Science Fun

Surface Tension Art



  • Acrylic paints
  • Straws, small paint brushes, or short pieces of yarn
  • A toothpick
  • Water
  • A plate or plastic container
  • Dish soap
  • Artists’ paper (sketchpad paper, watercolor paper, or Bristol board work well)
  • Cups or containers for paint and soap


  1. Cover your work surface with paper towels.
  2. In the cups, mix two or three paint colors with water in roughly equal parts.
  3. Add a drop of soap and a few drops of water to another cup.
  4. Pour enough water onto the plate to cover the bottom.
  5. Using the straws, add drops of paint to the surface of the water by dipping a straw into a paint cup then gently touching the surface of the water with the straw.
  6. Use a toothpick dipped in soap to break up the paint colors and form patterns.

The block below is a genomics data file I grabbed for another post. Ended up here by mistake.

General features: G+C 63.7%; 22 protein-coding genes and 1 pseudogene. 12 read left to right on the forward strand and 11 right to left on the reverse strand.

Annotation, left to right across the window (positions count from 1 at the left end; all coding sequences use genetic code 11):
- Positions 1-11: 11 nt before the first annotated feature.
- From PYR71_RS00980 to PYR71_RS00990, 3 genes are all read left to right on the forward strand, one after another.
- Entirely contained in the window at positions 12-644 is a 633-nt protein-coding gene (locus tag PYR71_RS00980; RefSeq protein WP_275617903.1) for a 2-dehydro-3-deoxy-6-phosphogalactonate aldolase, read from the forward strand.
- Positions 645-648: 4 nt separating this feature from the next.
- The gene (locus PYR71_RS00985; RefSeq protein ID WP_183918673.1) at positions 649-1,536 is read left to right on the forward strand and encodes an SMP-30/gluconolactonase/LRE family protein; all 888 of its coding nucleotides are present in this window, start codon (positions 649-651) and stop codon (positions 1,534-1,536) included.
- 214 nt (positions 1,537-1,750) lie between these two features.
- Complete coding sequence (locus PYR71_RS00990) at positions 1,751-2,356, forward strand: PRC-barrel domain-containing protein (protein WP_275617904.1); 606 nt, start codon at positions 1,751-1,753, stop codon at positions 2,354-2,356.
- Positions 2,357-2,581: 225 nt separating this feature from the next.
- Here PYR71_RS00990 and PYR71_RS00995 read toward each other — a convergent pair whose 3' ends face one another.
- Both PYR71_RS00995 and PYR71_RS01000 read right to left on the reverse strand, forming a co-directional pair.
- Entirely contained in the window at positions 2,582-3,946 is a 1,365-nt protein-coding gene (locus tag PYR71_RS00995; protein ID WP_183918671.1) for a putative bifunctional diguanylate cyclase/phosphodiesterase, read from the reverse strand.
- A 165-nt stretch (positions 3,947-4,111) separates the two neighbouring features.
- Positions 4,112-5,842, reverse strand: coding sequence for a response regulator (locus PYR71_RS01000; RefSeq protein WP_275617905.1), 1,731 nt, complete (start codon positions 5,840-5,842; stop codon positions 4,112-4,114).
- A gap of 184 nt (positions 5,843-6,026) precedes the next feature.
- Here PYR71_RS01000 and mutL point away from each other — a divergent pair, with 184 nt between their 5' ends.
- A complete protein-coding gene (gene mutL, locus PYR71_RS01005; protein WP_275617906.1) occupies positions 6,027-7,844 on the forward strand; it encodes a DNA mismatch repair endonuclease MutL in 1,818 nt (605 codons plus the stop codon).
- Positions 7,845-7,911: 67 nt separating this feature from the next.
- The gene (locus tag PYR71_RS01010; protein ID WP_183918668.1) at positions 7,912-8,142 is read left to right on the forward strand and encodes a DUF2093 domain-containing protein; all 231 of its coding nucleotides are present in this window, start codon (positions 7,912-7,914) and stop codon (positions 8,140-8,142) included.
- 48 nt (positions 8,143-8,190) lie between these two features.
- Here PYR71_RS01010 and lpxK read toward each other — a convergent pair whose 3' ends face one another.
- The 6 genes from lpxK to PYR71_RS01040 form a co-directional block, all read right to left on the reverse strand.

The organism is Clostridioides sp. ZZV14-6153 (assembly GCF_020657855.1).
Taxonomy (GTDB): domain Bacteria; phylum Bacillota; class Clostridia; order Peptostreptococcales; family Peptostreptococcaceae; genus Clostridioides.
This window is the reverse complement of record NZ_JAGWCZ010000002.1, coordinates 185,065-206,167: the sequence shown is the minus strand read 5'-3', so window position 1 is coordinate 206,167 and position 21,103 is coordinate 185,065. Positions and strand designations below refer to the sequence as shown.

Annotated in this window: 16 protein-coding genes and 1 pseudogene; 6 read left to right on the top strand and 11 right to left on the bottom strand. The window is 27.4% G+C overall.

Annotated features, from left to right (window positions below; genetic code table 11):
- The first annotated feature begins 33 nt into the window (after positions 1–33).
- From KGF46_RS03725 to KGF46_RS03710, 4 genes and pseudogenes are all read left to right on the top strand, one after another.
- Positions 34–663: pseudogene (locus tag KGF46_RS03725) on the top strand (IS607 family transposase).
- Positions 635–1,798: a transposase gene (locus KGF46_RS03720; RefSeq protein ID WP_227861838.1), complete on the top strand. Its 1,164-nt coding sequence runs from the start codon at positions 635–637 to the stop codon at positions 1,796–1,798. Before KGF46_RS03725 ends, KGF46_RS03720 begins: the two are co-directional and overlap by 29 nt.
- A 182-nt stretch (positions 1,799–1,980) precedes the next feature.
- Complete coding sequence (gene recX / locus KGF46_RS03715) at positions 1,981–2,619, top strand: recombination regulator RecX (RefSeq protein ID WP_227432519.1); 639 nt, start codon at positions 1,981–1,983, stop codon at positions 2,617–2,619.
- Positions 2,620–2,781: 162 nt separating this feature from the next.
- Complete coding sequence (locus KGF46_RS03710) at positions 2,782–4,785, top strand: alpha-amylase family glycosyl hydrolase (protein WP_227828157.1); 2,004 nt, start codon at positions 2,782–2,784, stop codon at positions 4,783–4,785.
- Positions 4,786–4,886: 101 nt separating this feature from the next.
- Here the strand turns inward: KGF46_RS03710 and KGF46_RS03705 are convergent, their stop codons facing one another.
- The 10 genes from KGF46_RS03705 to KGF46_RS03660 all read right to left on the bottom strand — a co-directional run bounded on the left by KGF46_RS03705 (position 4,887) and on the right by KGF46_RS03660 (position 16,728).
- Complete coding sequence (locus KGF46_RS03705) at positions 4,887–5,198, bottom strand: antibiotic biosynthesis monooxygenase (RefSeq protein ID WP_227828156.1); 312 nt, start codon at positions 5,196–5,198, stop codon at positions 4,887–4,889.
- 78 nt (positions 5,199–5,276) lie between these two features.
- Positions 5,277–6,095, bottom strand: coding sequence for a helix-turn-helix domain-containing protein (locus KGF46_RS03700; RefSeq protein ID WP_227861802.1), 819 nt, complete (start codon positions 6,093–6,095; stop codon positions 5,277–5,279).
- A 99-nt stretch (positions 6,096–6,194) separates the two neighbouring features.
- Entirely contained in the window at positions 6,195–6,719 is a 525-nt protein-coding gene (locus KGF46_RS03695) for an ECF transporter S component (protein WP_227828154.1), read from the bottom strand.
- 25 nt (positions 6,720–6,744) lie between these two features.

7. Take a piece of paper small enough to fit on the surface of the water and lay it gently in the center of the plate. Let it soak for 5-10 seconds, then carefully lift it off and set it onto a paper towel. Use another paper towel to gently pat the surface of the paper dry.

How it Works:

The surface of the water is made up of millions of water molecules. These tiny molecules like to be together, and create surface tension where they meet the air. Surface tension keeps the paint from sinking (mostly). This is how water beetles stay on the surface of ponds and rivers without sinking!

Extra Experiments:

  1. Try different colors to see which ones show up well.
  2. Acrylic paints aren’t the only types that work with this method. Oil paints and watercolors may work, certain nail polishes give very colorful results (new polishes work better than old bottles, creamy colors tend to work better than transparent ones).